Shelby and his men took a more leisurely pace over the next several days as they moved through the towns of Cole Camp, Florence, Tipton, and Syracuse. Along the way, they captured a good quantity of supplies and arms, burned and destroyed many bridges and railroads, and cut up as many telegraph lines as possible.

Finally, Jo Shelby and his men reached the Missouri River at Boonville. By now, “vengeance” was on its way in the form of a large force of Union troops led by General Egbert Brown. Shelby moved on towards the town of Marshall, but Brown split his force and moved to surround Shelby.

Vintage Warsaw, Missouri

Vintage Warsaw, Missouri

With Brown’s men now at both his front and his rear, Shelby also split his force and made a desperate bid to escape. The now separated Iron Brigade managed to break through the Union lines in two different places, and the two units retreated southward independently.

They were hotly pursued and pressed by their enemy for the duration of their retreat. Finally, on October 26, Jo Shelby and the Iron Brigade made their way back into Arkansas and headed back to safety behind the Confederate lines.

In his final report of the raid, Shelby claimed to have killed, wounded and captured more than 1,000 Union troops; captured and destroyed ten forts; and captured, used, and destroyed more than $2 million worth of Union supplies, property, and railroads. He was promoted to Brigadier General in recognition of his success, and a saying soon became popular in the Confederate Army of the Trans-Mississippi: “You’ve heard of JEB Stuart’s ride around McClellan? Hell brother, Jo Shelby rode around Missouri!

General Jo Shelby served with distinction through the rest of the Civil War, but when it came to an end, he and several hundred members of the Iron Brigade were not yet ready to surrender. Instead, they headed to Mexico, where they established a “Gringo” colony. Unfortunately for them, the Mexican government was overthrown after just two years.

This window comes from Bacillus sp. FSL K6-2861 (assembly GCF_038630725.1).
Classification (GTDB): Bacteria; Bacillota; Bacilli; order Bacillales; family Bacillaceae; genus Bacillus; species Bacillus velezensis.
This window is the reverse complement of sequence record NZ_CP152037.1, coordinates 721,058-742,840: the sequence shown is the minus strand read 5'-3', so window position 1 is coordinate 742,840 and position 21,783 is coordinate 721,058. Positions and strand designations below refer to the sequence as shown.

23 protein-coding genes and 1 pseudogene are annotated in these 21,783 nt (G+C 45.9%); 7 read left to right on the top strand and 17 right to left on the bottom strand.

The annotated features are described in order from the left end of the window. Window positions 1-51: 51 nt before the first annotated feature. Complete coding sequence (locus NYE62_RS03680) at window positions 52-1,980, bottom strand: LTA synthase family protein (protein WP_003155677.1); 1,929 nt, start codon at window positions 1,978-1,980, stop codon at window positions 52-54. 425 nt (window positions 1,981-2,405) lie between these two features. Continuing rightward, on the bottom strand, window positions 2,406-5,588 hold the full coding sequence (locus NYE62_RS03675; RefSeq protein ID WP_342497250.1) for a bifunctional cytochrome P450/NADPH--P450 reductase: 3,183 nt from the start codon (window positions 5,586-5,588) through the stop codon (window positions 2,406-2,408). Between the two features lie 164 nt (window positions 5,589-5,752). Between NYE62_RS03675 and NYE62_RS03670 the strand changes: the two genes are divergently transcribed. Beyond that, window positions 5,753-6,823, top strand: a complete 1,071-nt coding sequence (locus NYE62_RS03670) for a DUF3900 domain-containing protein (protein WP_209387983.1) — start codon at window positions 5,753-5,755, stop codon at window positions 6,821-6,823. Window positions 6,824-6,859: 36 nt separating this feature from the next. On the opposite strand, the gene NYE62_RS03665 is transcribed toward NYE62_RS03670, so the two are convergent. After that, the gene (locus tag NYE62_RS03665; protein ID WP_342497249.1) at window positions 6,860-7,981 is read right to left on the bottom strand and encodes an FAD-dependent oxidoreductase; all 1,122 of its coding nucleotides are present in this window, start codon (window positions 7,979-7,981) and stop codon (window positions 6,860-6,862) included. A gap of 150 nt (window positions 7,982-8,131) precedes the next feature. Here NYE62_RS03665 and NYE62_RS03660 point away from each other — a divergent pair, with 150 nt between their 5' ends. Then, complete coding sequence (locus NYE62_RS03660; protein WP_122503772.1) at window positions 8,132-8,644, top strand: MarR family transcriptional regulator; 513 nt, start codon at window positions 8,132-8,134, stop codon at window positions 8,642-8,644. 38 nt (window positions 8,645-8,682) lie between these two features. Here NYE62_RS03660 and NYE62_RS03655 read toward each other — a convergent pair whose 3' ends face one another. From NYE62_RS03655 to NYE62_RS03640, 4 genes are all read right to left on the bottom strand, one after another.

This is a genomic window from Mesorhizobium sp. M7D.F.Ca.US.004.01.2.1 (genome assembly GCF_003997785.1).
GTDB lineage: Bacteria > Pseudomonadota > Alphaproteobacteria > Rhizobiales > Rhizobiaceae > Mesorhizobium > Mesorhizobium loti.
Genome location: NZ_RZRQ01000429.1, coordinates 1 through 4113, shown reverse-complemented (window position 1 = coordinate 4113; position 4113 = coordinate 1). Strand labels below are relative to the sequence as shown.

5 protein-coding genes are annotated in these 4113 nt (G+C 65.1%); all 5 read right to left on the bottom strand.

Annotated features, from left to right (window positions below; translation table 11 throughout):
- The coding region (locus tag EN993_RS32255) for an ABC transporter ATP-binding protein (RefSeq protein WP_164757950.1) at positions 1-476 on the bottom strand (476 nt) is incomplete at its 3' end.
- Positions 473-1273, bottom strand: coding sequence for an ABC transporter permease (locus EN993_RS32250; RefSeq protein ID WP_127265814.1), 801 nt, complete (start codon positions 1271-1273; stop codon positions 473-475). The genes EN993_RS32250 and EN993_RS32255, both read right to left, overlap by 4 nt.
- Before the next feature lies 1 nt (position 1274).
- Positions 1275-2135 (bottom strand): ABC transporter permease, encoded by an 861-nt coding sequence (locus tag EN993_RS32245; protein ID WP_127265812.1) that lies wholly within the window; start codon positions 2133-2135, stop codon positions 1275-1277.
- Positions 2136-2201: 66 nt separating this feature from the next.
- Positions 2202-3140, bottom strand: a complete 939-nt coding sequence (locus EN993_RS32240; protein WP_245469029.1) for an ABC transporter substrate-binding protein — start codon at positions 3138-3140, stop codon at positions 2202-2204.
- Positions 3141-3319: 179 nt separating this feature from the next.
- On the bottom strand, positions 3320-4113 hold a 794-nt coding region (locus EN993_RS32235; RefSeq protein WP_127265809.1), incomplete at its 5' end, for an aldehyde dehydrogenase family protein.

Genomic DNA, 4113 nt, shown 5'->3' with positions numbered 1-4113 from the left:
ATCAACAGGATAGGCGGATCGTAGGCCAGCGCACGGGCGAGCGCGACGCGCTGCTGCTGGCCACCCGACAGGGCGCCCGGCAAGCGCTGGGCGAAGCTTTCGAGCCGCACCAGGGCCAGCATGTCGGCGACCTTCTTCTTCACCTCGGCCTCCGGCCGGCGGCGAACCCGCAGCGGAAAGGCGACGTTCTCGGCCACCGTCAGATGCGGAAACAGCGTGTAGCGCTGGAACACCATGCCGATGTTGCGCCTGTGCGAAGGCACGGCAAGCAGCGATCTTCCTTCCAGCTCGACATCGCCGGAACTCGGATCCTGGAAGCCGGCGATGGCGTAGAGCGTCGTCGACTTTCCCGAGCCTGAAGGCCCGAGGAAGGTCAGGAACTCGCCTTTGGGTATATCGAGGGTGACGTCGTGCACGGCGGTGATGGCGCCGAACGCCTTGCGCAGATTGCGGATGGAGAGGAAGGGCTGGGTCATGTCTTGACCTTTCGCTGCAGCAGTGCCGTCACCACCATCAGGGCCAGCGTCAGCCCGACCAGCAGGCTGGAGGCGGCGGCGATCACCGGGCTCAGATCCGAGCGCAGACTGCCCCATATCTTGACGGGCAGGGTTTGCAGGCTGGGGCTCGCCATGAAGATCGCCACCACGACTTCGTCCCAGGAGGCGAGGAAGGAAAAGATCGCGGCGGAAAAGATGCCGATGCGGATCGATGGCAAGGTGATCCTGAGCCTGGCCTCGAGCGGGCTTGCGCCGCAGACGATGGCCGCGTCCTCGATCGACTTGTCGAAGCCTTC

Shelby then returned to Missouri, where he spent many years farming before serving as a U.S. Marshal for the last four years of his life. Before he became a Marshall, Shelby’s testimony was believed to have played an important role in the acquittal of famous outlaw Frank James.

Jo Shelby was one of the most interesting characters of the Civil War. He was an untrained officer who rose to be regarded as one of the best cavalry commanders of the war, and his legend still lives in modern times. He and the men he took to Mexico are often remembered as “The Undefeated,” with a John Wayne movie of that name supposedly based on Shelby’s story. His impact was remembered for many years, especially by the men who served with him, as is evidenced by the following verse:

Ho Boys! Make a Noise!
The Yankees are afraid!
The river’s up, hell’s to pay—
Shelby’s on a Raid!

Author Mark Weaver

Author Mark Weaver

© Mark Weaver, American Civil War Story, May 2013, updated June 2023.

About the Author: I’m Mark, and I have a website called American Civil War Story. Many people don’t realize how many fascinating Civil War stories they may be missing out on. My goal is to find as many of those great stories as I can and bring them together in one place for everyone to enjoy. On my site, you will find stories of Heroes, Spies, Battles, and Conspiracy. Don’t miss out!

Also See:

Civil War Main Page

Kansas-Missouri Border War

Missouri Civil War Battles

Warsaw, Missouri